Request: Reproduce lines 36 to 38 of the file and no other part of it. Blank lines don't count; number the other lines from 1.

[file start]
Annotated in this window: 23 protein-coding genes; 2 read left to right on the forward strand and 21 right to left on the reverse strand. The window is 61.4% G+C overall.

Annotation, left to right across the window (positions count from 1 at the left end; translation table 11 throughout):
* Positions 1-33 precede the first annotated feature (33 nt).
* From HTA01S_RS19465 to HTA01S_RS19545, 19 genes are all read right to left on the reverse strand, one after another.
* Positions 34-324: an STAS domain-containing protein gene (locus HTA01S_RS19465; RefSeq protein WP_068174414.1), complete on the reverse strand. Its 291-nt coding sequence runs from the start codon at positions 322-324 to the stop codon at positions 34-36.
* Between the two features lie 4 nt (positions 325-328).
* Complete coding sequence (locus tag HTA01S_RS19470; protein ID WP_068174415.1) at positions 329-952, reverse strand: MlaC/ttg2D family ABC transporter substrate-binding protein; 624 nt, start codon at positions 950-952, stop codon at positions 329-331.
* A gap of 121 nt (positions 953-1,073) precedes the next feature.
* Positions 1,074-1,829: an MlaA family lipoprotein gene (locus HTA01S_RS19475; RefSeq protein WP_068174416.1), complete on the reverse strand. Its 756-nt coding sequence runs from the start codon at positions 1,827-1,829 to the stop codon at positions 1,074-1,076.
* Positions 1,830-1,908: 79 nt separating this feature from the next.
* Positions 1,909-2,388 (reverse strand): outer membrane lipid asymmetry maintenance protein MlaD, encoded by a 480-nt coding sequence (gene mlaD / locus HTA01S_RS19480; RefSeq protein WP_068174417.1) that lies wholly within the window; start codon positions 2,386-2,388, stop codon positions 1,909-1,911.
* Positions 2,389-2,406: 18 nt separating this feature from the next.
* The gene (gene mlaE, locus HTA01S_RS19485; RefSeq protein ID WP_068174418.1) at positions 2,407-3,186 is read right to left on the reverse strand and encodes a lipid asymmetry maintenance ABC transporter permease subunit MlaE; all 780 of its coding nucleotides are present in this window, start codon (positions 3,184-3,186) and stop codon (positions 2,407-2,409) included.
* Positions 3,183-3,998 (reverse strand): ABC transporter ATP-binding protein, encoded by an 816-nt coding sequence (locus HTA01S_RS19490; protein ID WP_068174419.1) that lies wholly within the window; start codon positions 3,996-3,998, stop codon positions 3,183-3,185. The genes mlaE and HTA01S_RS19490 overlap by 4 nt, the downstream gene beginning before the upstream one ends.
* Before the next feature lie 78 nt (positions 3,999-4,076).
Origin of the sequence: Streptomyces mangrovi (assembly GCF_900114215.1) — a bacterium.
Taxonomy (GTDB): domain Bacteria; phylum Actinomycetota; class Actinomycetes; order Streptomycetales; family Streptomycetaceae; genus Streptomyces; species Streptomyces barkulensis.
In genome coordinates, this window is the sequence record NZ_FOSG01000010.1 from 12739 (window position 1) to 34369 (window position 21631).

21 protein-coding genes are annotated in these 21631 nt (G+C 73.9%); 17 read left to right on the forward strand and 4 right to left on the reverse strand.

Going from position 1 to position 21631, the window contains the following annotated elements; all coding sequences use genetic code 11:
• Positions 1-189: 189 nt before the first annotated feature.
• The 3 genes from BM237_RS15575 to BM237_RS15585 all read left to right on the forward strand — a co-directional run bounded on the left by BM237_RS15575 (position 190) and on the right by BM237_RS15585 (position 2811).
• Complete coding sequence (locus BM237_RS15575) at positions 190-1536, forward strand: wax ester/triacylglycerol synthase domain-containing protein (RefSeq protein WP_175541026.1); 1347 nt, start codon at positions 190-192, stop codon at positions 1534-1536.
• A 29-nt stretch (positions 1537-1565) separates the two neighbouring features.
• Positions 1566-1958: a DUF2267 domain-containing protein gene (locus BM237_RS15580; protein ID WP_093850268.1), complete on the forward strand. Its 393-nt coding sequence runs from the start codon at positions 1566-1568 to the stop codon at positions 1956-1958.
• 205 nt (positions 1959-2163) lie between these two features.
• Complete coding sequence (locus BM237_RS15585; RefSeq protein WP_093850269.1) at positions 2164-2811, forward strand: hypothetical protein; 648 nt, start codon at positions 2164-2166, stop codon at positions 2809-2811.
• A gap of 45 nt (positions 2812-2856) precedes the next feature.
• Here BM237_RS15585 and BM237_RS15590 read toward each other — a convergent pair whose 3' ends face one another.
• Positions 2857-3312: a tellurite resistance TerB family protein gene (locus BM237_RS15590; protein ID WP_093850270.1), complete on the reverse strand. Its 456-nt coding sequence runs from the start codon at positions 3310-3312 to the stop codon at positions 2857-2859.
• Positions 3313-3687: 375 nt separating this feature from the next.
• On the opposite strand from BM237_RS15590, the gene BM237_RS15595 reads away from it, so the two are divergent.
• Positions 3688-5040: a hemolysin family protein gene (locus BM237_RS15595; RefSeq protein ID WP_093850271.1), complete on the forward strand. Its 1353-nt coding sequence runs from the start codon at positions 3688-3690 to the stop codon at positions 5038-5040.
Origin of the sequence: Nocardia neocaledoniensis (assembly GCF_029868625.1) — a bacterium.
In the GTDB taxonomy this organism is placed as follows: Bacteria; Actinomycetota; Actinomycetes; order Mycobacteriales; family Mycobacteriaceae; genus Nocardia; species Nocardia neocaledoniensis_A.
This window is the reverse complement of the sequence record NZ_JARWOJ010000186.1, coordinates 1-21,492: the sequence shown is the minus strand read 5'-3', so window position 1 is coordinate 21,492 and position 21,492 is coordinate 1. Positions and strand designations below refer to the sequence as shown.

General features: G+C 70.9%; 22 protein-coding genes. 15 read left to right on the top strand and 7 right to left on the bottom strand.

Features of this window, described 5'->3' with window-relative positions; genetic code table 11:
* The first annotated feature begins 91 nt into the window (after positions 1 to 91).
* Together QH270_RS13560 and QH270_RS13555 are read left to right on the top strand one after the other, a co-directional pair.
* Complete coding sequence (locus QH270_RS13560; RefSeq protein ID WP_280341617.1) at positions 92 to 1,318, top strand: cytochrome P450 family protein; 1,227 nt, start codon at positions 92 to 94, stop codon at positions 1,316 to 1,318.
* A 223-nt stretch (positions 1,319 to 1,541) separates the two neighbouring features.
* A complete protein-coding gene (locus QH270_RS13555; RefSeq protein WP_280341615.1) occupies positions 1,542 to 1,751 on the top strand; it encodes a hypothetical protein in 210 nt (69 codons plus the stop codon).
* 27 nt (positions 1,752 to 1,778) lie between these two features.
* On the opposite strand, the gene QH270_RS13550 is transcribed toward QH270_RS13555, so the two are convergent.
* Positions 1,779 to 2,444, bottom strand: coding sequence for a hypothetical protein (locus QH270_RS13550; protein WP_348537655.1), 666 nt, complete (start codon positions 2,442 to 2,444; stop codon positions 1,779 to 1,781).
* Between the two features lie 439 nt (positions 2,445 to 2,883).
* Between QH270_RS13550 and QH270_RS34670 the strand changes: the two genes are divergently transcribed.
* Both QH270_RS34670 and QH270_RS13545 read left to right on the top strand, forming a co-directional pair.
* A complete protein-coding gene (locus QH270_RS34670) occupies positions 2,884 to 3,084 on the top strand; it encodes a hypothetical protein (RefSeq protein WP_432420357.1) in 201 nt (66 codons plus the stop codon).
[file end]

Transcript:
This window is the reverse complement of the sequence record NZ_JARWOJ010000186.1, coordinates 1-21,492: the sequence shown is the minus strand read 5'-3', so window position 1 is coordinate 21,492 and position 21,492 is coordinate 1. Positions and strand designations below refer to the sequence as shown.

General features: G+C 70.9%; 22 protein-coding genes. 15 read left to right on the top strand and 7 right to left on the bottom strand.

Features of this window, described 5'->3' with window-relative positions; genetic code table 11: